Hong Kong police may not want to pursue cases against MyCoin, an alleged bitcoin pyramid scheme accused of ripping off clients

A bitcoin company that shut down suddenly in Hong Kong may have bilked investors out of up to HK$3 billion ($387 million). Approximately 30 investors reportedly approached lawmaker Leung Yiu-Chung about the closure of MyCoin and said they intend to file police reports on Wednesday.

Bitcoin Pyramid Scheme Robs Investors Of $387 Million

Identity of the alleged bitcoin crooks unknown

According to a report from Samuel Chan of the South China Morning Post, MyCoin was set up as a sort of pyramid scheme but disguised somewhat as a bitcoin trading platform. Up to 3,000 investors in Hong Kong may have lost hundreds of millions of U.S. dollars in the scheme.

One person who spoke to the South China Morning Post reportedly said, “No one seems to know who is behind this.”

Ms. Lau said she lost HK$1.3 million in the scheme, saying that she had invested in four bitcoin contracts, but her money vanished. She and other victims said people who were on “higher tiers” of the pyramid told them that if they could find more new clients, they could get their money back.

How the bitcoin pyramid scheme worked

The only proof the victims had of their investments was a trading account on MyCoin’s platform. The company did not give them anything in writing verifying their investments.

The victims said the Ponzi scheme operators promised them that they would see a return of HK$1 million on their investments within four months if they bought a bitcoin contract worth HK$400,000. When that contract matured, it supposedly would produce 90 bitcoins. The victims were also promised that they could earn more profits and prizes like a Mercedes-Benz if they found new clients for MyCoin.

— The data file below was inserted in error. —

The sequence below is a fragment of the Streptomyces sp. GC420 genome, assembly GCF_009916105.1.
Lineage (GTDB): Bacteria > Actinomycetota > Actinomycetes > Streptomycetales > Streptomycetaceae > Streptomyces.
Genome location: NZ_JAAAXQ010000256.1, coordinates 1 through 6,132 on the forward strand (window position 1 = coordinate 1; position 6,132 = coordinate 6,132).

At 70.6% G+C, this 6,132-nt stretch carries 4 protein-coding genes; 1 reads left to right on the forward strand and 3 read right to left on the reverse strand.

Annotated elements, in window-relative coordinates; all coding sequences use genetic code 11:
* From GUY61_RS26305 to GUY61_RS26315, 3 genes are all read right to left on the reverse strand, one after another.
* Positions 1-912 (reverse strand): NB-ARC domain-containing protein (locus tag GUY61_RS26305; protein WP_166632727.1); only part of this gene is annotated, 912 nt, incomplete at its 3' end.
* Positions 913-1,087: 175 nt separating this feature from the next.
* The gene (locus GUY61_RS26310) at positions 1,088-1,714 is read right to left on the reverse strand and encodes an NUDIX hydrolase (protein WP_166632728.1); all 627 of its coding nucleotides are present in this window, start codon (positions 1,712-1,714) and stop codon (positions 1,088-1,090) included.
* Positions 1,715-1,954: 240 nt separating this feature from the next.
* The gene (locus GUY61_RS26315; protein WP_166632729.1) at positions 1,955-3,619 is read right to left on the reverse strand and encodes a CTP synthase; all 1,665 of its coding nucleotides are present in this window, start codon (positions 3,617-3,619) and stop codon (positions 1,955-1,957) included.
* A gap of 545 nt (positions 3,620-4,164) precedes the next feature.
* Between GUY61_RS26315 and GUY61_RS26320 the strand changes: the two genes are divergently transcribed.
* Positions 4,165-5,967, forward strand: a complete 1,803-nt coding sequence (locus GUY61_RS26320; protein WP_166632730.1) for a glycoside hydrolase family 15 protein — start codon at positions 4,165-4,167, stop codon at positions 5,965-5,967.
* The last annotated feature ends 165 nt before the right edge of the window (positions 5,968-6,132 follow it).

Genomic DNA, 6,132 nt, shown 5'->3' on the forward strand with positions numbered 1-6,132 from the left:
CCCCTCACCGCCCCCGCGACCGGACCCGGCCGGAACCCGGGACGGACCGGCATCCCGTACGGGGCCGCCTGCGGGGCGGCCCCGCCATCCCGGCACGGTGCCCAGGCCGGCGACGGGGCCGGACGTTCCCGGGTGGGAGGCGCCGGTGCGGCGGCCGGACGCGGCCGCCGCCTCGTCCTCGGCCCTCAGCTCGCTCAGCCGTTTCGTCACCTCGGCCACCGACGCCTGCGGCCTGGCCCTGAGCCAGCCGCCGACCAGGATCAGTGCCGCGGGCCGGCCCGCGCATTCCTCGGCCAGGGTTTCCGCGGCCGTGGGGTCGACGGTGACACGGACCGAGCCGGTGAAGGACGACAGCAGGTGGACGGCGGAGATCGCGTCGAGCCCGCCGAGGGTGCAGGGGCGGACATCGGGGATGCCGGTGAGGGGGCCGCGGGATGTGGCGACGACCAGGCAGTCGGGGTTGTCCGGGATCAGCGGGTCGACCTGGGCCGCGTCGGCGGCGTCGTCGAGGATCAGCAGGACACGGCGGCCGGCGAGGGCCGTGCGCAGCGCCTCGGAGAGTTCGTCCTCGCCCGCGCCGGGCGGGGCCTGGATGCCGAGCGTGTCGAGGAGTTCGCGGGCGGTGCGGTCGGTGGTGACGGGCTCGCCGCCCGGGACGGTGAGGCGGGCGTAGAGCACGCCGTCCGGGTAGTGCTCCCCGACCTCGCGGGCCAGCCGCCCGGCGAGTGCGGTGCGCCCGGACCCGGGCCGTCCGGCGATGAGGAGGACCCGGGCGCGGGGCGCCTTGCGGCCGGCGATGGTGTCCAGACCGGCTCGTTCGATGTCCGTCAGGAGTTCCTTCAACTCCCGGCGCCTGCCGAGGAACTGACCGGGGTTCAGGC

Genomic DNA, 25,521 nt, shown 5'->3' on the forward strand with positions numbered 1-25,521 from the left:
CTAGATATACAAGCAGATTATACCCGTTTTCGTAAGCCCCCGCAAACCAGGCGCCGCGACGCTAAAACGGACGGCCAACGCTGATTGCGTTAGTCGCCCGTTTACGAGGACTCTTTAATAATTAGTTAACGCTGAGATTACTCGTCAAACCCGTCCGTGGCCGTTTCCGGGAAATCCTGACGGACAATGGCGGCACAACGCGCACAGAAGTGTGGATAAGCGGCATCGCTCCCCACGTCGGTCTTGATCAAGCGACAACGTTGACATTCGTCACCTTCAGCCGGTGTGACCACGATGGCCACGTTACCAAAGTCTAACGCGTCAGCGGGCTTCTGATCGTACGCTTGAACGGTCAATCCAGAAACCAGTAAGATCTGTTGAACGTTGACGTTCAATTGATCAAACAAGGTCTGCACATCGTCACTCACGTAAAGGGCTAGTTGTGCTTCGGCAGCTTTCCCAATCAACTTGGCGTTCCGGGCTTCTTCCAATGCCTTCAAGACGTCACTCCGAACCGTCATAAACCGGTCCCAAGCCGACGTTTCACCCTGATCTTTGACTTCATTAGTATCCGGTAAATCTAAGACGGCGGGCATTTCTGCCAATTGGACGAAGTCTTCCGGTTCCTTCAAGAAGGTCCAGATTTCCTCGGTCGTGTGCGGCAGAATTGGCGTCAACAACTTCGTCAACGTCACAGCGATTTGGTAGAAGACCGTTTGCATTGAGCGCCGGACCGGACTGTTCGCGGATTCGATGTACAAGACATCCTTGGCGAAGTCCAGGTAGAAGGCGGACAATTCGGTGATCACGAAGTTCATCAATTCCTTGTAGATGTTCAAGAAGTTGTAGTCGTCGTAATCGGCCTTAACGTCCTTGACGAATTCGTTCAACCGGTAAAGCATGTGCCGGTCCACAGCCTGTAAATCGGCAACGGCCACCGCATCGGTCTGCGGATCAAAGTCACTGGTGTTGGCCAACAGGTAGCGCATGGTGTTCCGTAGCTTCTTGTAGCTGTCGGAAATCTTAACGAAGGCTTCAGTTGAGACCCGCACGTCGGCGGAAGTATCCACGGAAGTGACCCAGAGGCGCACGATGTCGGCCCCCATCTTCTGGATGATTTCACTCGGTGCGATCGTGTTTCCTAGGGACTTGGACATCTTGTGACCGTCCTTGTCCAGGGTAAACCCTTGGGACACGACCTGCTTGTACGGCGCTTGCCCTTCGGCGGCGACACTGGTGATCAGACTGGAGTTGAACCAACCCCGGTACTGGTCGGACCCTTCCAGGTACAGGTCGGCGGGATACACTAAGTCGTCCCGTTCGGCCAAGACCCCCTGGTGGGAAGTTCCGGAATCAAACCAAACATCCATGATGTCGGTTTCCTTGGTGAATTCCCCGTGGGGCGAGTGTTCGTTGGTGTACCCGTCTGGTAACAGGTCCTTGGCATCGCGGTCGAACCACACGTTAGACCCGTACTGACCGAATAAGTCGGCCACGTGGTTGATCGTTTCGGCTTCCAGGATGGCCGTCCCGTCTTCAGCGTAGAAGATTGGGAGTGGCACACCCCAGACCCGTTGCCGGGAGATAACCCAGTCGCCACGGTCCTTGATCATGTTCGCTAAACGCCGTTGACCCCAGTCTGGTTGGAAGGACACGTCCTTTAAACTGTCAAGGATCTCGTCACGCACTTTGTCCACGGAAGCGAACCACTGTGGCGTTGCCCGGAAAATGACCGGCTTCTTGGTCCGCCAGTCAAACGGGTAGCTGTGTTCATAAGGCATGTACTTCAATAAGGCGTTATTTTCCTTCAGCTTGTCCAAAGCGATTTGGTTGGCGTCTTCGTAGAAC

Ms. Lau said clerks with law firms, real estate agents and insurance agents talked victims into buying the bitcoin contract. She also said she never gave her approval but that a law firm clerk opened an account in her name after family members sent in a check.

MyCoin changes the rules

Ms. Chan, another victim of the bitcoin Ponzi scheme, said she was able to recover HK$1.2 million on the HK$3 million she invested on seven contracts. She said her real estate agent promised that she would see more than HK$2 million in returns after a year. Some victims reportedly lost up to HK$50 million, and some even apparently mortgaged their properties to buy MyCoin’s bitcoin contracts.

MyCoin held events in several locations at luxury hotels. At one of those events, investment guru Jim Rogers was a guest speaker. In December, the company reportedly changed the rules for investors, no longer allowing them to cash in on their investments unless they could sign up more clients.

In addition, MyCoin apparently didn’t pay back the full price of what bitcoins were trading at. The platform valued it at HK$20, compared to the international price of about HK$1,770 this week. The value of a bitcoin jumped suddenly in late January on renewed confidence in the digital currency. The surge came just weeks after bitcoin prices plunged, falling 40% by the middle of January.

Bitcoin scheme shuts the doors

Early last month, the company closed its office in Hong Kong, posting a sign that it would be closed for renovations starting Jan. 3. The business remains closed, and lawmakers are concerned that police will be unwilling to handle cases involving the scheme because MyCoin never provided any written records.